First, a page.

This has been a big source of tension not only with Venezuela but with the region as a whole. The Bush administration thought it could isolate Venezuela from its neighbors, but ended up isolating itself. The Obama administration has remained at least as isolated by following the same policies toward the region.

The 2009 Summit of the Americas was Obama’s first, and everyone gave the former community organizer the benefit of the doubt – including Hugo Chávez. Obama walked up to Chávez and shook his hand, perhaps not knowing that he wasn’t supposed to do that.  The handshake became an iconic photo that zoomed instantly around the world, infuriating many of Washington’s right-wing allies in Latin America, who were fervently stoking hatred and fear of Chávez to tar their own left governments. The very next day, the veteran diplomat who was Obama’s director for the Summit, Jeffrey Davidow, gratuitously insulted Chávez — perhaps trying to restart the war of words that was common under the Bush administration. He was also shouting to the world that there would be no rapprochement with Venezuela just because the U.S. had elected a new president who had pledged to “talk to our adversaries.”

This time there were no photos of Obama and Maduro shaking hands.  But there have been no hostile words or actions from the Obama administration either, since they realized that the sanctions were a mistake.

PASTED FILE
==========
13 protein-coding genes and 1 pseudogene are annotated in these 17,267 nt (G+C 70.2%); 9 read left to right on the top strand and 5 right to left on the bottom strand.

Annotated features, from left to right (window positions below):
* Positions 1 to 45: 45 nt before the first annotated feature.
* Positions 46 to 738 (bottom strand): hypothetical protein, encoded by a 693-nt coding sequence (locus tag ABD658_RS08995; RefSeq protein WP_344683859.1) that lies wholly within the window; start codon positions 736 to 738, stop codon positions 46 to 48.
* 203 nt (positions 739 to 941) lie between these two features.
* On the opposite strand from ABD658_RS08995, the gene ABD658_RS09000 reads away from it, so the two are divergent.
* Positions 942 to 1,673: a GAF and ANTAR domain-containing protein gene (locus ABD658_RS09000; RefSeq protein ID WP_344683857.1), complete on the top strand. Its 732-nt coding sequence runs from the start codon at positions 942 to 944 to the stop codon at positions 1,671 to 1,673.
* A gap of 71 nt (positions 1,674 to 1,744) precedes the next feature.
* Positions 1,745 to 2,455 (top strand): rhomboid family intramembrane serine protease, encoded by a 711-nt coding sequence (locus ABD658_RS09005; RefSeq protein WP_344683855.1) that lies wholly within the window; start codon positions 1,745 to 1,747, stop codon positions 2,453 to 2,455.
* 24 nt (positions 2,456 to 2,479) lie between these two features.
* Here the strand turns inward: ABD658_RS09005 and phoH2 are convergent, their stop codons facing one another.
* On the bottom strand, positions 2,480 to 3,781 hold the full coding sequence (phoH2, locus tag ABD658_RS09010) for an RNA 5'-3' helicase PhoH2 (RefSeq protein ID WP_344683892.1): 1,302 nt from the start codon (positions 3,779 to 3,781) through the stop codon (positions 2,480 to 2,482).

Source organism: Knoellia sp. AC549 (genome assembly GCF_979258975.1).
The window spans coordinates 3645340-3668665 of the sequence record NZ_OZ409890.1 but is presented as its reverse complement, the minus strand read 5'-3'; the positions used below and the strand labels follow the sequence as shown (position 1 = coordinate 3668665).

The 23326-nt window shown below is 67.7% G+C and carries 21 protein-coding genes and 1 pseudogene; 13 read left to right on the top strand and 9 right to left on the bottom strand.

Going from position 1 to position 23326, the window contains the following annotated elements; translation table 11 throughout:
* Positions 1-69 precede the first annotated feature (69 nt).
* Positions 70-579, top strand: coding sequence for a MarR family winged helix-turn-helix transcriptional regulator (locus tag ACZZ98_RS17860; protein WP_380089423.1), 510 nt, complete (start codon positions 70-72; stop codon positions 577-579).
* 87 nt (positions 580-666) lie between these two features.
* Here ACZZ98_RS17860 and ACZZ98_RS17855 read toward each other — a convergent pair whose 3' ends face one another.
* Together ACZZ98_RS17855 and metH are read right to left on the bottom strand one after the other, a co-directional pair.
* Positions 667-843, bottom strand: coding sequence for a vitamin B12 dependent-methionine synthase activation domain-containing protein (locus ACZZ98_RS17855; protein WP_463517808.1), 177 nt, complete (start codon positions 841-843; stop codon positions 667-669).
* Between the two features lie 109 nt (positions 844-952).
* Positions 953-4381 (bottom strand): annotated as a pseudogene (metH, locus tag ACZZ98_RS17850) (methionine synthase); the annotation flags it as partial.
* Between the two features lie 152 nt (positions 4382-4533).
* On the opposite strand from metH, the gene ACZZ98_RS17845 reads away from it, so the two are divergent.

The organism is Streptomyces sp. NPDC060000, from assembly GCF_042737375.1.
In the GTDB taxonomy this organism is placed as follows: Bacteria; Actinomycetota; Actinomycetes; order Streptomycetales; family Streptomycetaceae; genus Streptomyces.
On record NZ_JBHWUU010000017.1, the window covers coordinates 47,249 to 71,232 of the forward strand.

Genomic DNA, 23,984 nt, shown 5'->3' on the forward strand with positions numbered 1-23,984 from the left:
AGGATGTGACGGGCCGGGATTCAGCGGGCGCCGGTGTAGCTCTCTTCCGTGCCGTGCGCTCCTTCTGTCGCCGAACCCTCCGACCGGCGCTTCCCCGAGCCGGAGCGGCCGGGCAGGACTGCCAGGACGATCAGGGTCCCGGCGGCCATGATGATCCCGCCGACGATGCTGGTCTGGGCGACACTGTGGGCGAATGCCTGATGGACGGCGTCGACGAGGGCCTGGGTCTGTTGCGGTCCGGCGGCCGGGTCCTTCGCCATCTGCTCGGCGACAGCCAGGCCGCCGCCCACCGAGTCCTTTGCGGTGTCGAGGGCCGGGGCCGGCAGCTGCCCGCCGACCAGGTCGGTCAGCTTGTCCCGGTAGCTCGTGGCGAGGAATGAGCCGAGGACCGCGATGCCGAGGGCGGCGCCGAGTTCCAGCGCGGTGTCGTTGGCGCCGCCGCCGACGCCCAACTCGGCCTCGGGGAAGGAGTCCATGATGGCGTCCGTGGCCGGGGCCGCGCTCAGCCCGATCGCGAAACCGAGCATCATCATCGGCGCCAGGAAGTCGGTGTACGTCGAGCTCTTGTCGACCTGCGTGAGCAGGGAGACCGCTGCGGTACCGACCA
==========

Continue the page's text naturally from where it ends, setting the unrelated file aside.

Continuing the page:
An optimistic interpretation of these events would be that this administration is finally beginning to accept that Latin America has changed in the past 15 years.  It could also be that they figured out that it will not be easy to normalize relations with Cuba while trying to destabilize Venezuela.

Until now, the White House has not seemed to care very much about Latin America, leaving policy for the region to be heavily influenced by other institutions – the State Department, the 17 intelligence agencies, the Pentagon, and sometimes right-wing members of Congress. But when Obama decided to take a different path on Cuba, “secret contacts [with the Cuban government] were considered necessary by the White House because the Cuba lobby had infiltrated key offices within the US executive branch,” reports Tom Hayden in his excellent new book on U.S.-Cuban relations.  According to press reports, even Roberta Jacobson, the State Department’s top official for Latin America, didn’t know about Obama’s new opening to Cuba until just a few weeks before it was announced on December 17.

How serious is President Obama about normalizing relations with Cuba?  A big indicator in the remainder of his presidency may be how he treats Venezuela. 

Mark Weisbrot is co-director of the Center for Economic and Policy Research, in Washington, D.C. and president of Just Foreign Policy. He is also the author of the forthcoming book Failed: What the “Experts” Got Wrong About the Global Economy (Oxford University Press, 2015).